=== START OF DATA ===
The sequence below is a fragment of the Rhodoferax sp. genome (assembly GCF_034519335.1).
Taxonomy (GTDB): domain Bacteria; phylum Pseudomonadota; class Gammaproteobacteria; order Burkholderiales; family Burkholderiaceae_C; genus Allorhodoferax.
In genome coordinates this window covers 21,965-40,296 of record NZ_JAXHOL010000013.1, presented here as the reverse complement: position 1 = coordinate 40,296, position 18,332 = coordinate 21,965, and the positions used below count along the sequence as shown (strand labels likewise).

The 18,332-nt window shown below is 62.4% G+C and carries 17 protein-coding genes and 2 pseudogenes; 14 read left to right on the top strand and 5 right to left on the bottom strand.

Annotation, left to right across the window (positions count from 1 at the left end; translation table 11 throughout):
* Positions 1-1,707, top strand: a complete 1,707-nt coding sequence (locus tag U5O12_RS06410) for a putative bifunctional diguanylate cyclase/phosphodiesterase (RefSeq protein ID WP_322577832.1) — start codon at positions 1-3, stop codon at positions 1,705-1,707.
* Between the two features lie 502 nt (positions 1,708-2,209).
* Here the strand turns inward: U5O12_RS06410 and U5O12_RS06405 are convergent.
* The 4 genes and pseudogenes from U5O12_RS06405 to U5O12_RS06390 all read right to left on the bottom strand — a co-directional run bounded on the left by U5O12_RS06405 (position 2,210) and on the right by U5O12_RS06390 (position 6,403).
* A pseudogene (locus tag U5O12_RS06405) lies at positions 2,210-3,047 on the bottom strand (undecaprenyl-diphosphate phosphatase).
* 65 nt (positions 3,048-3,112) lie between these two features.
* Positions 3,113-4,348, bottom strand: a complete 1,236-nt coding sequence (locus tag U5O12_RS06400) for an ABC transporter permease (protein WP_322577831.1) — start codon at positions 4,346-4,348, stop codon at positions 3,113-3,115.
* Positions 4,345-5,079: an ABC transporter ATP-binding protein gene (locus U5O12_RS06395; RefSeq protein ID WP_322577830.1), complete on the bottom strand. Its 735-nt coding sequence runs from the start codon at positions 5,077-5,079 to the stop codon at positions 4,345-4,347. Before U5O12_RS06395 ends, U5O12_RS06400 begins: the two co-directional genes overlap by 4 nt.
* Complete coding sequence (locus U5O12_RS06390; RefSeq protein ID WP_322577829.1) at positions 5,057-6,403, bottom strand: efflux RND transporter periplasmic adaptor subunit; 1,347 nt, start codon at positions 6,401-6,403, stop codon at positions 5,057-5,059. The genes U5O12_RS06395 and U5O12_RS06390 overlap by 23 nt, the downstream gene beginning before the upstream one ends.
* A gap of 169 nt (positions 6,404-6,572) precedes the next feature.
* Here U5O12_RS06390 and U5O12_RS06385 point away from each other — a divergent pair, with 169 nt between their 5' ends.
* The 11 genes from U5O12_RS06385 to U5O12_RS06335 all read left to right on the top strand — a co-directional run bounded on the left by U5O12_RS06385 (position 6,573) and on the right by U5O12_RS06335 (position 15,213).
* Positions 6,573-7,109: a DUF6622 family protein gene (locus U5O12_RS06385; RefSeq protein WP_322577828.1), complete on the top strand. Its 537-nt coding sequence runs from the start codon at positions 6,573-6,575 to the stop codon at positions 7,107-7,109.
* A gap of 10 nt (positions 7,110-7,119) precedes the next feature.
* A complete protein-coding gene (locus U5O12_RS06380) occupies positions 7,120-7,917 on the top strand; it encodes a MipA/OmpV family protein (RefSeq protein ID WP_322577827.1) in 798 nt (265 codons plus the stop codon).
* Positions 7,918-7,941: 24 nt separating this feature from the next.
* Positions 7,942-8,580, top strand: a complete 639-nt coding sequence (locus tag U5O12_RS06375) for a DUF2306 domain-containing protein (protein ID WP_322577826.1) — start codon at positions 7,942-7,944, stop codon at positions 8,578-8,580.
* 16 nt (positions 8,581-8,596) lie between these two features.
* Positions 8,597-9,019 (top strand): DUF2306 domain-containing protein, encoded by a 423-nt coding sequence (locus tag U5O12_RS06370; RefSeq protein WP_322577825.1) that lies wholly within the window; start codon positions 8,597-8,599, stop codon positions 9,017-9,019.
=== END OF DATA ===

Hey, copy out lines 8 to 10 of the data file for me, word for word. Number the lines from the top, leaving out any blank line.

* Here the strand turns inward: U5O12_RS06410 and U5O12_RS06405 are convergent.
* The 4 genes and pseudogenes from U5O12_RS06405 to U5O12_RS06390 all read right to left on the bottom strand — a co-directional run bounded on the left by U5O12_RS06405 (position 2,210) and on the right by U5O12_RS06390 (position 6,403).
* A pseudogene (locus tag U5O12_RS06405) lies at positions 2,210-3,047 on the bottom strand (undecaprenyl-diphosphate phosphatase).